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The measures in this group are analogous to those that we debated under clause 25 on the share transfer powers.
I have already referred to the general context in which transfers may take place. The general principle is that due to the swiftness with which the authorities may have to act, and the complex nature of the businesses that they are acting on, it is sensible to provide for considerable flexibility. These measures provide further flexibility for supplemental and reverse property transfers.
Supplemental and reverse property transfers provide particularly valuable flexibility for property transfers. Not only do the powers provide the Bank of England with the means to ensure that an initial property transfer is effective, but they may also produce a better outcome for the resolution. For example, a further transfer of property to a bridge bank may increase the value of the bridge bank, in turn increasing the amount that a private sector purchaser is prepared to pay for the business. That will be treated as proceeds of resolution under a bank resolution fund, the net proceeds being available for the failing bank.
The Bill already provides flexibility to the Bank of England to make supplemental transfers in relation to the bridge bank stabilisation option. The Government consider it desirable to extend that power. Amendment No. 96 provides the Bank of England with the flexibility to effect a supplemental property transfer to a private sector purchaser. As I made clear in the debate last week on the analogous Government amendment for supplemental share transfers, the measure would be used where a transfer to a private sector purchaser had occurred at speed and before all due diligence could be completed. In that situation, a supplemental transfer of property could be made to ensure that the purchaser had all the relevant things for carrying on the banking business effectively.
The existence of the power should increase the likelihood of an immediate private sector solution being successful, as commercial purchasers are assured that the authorities have the means to ensure that the transfer is fully effective. However, I should emphasise that a supplemental transfer would never be made simply because a private sector purchaser had requested it. The action would have to meet the resolution objectives, and the authorities would have to consider it necessary and proportionate.
New clauses 12 and 13 introduce powers to make reverse property transfers. Those powers are available in three situations. The first is when the Bank of England has made an initial transfer to a bridge bank and wishes to transfer some of the property back to the failing bank. The second is when the Treasury has taken a bank into temporary public ownership, transfers property to a publicly owned onward transferee and subsequently wishes to transfer some property back to the bank in temporary public ownership. The third is when the Bank of England has a bridge bank, transfers some of its property to a publicly owned onward transferee and subsequently wishes to transfer some property back to the bridge bank.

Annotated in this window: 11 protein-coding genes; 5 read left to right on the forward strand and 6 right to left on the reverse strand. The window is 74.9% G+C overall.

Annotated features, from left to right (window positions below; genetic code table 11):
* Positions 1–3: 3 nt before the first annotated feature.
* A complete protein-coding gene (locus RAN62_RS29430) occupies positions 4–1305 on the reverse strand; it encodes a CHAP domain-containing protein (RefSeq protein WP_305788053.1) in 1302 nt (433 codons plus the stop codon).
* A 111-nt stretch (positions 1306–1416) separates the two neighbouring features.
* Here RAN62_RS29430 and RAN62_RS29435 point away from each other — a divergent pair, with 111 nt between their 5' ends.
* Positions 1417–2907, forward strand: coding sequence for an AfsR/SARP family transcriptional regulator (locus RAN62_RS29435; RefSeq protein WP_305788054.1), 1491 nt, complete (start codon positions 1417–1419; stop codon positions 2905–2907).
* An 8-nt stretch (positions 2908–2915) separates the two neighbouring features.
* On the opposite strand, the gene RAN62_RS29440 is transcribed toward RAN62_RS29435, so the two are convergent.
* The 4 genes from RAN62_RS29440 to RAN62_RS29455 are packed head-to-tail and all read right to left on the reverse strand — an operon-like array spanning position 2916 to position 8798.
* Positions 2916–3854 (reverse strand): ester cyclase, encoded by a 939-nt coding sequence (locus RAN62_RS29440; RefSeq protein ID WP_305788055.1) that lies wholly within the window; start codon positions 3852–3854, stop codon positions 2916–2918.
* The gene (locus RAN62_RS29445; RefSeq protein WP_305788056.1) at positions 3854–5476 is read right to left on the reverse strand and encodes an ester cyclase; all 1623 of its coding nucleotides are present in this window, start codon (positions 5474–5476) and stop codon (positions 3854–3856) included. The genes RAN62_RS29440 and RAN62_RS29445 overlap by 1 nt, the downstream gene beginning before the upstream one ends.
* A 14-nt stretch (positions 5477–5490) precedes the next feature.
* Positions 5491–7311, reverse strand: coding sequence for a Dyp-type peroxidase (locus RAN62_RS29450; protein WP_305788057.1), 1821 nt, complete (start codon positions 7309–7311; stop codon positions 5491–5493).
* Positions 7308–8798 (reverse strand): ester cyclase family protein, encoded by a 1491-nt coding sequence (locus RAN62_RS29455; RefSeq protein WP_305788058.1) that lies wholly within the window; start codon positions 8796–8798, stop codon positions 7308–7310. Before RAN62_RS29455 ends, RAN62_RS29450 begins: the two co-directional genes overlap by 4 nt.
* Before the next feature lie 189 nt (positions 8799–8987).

In summary, the Government amendments provide the flexibility to make reverse property transfers subject to one constraintthat property may not be transferred back from the private sector purchaser.
It may help the Committee if I provide some examples of how the power may be used. If the Bank of England had transferred the majority of a failing banks business to a bridge bank but it became clear in due course that some small aspect of its balance sheet was not attractive to a private sector purchaser, that item could be transferred back to the failing bank, allowing the bridge bank to be sold. Another example would be using the power to transfer back if a particular class of asset suddenly deteriorated in quality. In summary, the powers may be used to optimise the balance sheet of the bridge bank.
The partial transfer safeguards apply to supplemental and reverse property transfers. They offer three protections. First, the authorities will need to provide the same degree of protection to set-off and netting arrangements when effecting supplemental and reverse property transfers. Secondly, security interests will need to be protected. Thirdly, supplemental and reverse property transfers will need to be taken into account when determining the compensation amount for creditors left in the residual bank. I look forward to debating those safeguards in detail when we come to clauses 42, 43 and 55.
In addition, the Government consider it appropriate to introduce another safeguard to run alongside the flexibility provided by the amendments. It is proposed that secondary legislation should set out a list of property rights and liabilities that may not be transferred back. For example, if a creditor in a bridge bank thought that the bridge bank would be transferred back to the failing bank, the creditor may not have sufficient confidence to continue doing business with the bridge bank. In broad terms, the Government therefore propose to protect liability holders from being transferred back. That, of course, includes depositors. I emphasise that in no circumstances would protected depositors be transferred back. The consultation document on safeguards, published last Thursday, provides further detail on this point; the document also consults on what types of asset and liability should be protected.
To conclude, the Government consider this group of amendments and new clause to be a worthwhile addition to the Bill. I remind the Committee that when using the powers provided by the amendments, the authorities must have regard to the special resolution objectives. They will guide any decision to make a supplemental or reverse property transfer. I hope that the Committee will accept the amendments and new clauses.